Quick Notes on TempDB Sizing

Here’s some common questions I am asked on TempDB

Question 1) How Big should my TempDB Be ?

On an existing system this is quite a simple question to answer. by default the TempDB starts at 8MB and grows by 10%, so we just look at the size it has grown to and now we know how big it needs to be Winking smile

On a “suck it and see” approach the only consideration is to ensure that file growth is not left at the default values so we can limit “growth” events. Consider growing in 50MB, or 100MB+ increments, depending on the size of the databases.

Once we know how big it can grow to, it is really important to go back to the database size settings and correctly size the TempDb database. Bear in mind, when the instance is restarted the TempDB will be recreated back to the original size specified. This can lead to “Monday Blues” following a reboot on a Sunday. Warning signs for consultants are customer statements like “the system is slow every Monday morning”

What if you don’t have an existing workload, e.g. you are doing capacity planning for a new solution that has not been tested yet. Well, a few underpinning questions to ask:

1) How is that largest table or index or partition that will be rebuilt. If this is sorted in TempDB, then this is a minimum size plus a bit more.

2) Do we make use of any new features that use a lot of TempDB such as snapshot isolation or lots of large sorts http://msdn.microsoft.com/en-us/library/ms345368.aspx

3) if we have the database with sample data we can run DBCC CHECKDB WITH ESTIMATEONLY to estimate the amount of size needed for consistency checking

Question 2) How many files do I need for TempDB

This is always a contentious question, even amongst the SQL community. Microsoft do recommend one file per core http://msdn.microsoft.com/en-us/library/ms175527.aspx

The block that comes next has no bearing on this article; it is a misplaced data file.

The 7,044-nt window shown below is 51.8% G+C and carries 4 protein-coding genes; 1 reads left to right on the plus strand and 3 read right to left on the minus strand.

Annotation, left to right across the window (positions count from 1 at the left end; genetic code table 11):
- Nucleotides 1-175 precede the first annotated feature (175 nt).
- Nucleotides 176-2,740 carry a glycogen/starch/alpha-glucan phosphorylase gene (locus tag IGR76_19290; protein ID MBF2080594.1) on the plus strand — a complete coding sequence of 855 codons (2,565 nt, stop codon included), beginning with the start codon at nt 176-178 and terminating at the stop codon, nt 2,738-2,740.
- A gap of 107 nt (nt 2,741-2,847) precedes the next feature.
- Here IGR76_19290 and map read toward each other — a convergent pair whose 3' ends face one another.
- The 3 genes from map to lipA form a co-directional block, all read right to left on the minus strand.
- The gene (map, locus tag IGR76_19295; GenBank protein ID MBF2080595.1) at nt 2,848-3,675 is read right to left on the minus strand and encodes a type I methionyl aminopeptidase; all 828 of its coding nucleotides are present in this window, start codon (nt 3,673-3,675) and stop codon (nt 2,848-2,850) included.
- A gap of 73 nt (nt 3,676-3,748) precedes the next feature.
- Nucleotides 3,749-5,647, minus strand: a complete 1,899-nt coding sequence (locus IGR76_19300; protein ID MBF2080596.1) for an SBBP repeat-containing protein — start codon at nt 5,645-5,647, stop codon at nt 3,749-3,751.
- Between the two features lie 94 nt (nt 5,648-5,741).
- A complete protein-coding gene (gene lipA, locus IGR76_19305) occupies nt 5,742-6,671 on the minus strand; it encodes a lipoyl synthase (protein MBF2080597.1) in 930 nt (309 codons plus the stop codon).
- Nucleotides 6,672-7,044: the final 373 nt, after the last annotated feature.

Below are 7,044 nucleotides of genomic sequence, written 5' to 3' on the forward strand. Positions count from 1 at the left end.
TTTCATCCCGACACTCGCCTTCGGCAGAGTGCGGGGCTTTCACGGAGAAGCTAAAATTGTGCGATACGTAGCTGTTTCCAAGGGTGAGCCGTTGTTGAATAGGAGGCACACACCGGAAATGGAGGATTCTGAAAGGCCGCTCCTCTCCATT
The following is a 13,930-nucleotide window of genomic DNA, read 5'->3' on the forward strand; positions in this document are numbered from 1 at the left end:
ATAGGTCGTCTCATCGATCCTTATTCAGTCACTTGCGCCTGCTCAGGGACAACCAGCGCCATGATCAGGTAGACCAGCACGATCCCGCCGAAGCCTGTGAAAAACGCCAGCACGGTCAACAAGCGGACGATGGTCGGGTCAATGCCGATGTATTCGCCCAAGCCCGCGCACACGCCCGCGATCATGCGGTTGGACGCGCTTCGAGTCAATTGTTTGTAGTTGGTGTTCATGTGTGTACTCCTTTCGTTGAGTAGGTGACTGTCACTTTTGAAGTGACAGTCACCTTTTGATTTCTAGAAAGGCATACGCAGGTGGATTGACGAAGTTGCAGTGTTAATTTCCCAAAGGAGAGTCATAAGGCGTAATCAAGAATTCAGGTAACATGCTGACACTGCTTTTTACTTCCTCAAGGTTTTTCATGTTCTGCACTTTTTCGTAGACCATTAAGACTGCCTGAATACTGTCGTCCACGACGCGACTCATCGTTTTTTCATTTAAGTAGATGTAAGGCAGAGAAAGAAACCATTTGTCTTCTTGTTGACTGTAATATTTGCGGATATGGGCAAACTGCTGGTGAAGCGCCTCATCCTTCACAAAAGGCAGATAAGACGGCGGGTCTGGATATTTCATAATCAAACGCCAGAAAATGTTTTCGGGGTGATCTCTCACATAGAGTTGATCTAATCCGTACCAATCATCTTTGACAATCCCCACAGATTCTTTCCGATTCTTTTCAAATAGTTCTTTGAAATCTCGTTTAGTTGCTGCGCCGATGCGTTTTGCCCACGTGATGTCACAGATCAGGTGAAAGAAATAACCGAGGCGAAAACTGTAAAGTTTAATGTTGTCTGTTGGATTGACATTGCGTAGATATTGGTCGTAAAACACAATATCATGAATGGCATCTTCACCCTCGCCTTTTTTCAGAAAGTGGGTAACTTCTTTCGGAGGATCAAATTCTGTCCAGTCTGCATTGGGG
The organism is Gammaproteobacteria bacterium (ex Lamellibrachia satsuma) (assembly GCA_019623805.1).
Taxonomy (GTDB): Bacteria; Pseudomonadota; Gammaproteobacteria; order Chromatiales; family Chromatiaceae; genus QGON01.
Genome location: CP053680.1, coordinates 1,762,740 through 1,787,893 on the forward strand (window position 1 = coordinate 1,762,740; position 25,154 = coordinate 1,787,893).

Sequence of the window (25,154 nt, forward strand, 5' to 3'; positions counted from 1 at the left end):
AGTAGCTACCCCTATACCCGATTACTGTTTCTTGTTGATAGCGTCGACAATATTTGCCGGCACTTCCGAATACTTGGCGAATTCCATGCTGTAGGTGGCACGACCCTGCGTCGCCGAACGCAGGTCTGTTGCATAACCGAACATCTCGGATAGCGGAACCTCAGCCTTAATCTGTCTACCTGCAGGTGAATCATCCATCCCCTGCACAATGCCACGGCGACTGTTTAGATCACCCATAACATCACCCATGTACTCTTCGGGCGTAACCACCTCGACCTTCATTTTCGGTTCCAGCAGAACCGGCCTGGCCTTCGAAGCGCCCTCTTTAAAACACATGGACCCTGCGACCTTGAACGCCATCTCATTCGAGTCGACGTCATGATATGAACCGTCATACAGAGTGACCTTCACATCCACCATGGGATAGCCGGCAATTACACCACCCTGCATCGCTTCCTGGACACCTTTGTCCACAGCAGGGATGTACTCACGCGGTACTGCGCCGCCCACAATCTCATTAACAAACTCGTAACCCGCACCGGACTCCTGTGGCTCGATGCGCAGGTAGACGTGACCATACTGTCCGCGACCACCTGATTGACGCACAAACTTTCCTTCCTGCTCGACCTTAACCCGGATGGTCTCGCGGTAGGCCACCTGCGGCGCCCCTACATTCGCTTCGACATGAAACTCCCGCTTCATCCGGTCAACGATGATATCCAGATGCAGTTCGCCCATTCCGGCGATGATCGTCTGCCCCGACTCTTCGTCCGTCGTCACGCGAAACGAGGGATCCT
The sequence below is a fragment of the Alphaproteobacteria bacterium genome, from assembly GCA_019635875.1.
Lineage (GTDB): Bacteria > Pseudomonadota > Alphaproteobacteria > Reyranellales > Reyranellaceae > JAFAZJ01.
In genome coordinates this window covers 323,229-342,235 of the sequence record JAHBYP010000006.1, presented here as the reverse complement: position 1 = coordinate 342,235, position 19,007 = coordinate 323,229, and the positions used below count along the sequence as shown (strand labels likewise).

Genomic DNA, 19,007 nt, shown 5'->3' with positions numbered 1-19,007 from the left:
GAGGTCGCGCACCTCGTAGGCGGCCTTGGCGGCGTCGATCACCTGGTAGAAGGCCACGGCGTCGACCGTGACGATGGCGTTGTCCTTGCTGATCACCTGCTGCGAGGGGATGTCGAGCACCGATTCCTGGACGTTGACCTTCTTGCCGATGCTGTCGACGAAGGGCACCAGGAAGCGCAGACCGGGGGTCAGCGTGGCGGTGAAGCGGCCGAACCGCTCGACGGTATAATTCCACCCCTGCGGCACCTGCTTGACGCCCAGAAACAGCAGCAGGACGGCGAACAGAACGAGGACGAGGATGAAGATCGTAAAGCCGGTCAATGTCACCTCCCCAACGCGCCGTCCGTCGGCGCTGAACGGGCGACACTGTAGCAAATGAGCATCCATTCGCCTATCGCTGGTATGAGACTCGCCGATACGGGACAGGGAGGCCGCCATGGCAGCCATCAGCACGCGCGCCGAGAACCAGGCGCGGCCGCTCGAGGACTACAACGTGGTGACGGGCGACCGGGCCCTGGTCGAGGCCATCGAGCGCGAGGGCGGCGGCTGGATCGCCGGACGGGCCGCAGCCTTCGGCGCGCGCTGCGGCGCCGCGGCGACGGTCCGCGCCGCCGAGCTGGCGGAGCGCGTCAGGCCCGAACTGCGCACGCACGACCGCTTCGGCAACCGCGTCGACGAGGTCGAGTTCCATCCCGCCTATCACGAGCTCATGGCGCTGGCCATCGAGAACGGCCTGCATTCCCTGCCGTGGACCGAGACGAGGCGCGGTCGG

On greater than eight cores, I don’t usually go that far on recommendations  as this can be harder to manage and make sure that growth in all files is even. On most systems I see 2-4 files is more than enough to avoid concurrency issues.

Paul Randal also recommends avoiding that 1-1 ratio for most systems: http://www.sqlskills.com/BLOGS/PAUL/post/A-SQL-Server-DBA-myth-a-day-%281230%29-tempdb-should-always-have-one-data-file-per-processor-core.aspx 

However, there is the expression “No one ever got fired for having too many files for TempDB”. Too many files is likely to hurt less than not enough, but the point is it can hurt…

Question 2) Why is my TempDB so Huge!

Well there are three likely suspects which we need to eliminate from enquiries:

a) User objects: developers specifically creating temporary objects

b) Internal objects: hashing and sorting for monster queries or queries with bad plans and lack of indexes.

c) version store: for snapshot isolation and triggers maintaining multiple versions of rows in TempDB

The DMV sys.dm_db_file_space_usage will show which one is the culprit. here’s a sample query that shows total 8k pages and how they are broken down

user_object_perc = CONVERT(DECIMAL(6,3), u*100.0/(u+i+v+f)),
internal_object_perc = CONVERT(DECIMAL(6,3), i*100.0/(u+i+v+f)),
version_store_perc = CONVERT(DECIMAL(6,3), v*100.0/(u+i+v+f)),
free_space_perc = CONVERT(DECIMAL(6,3), f*100.0/(u+i+v+f)),
[total] = (u+i+v+f)
u = SUM(user_object_reserved_page_count)*8,
i = SUM(internal_object_reserved_page_count)*8,
v = SUM(version_store_reserved_page_count)*8,
f = SUM(unallocated_extent_page_count)*8
) x;

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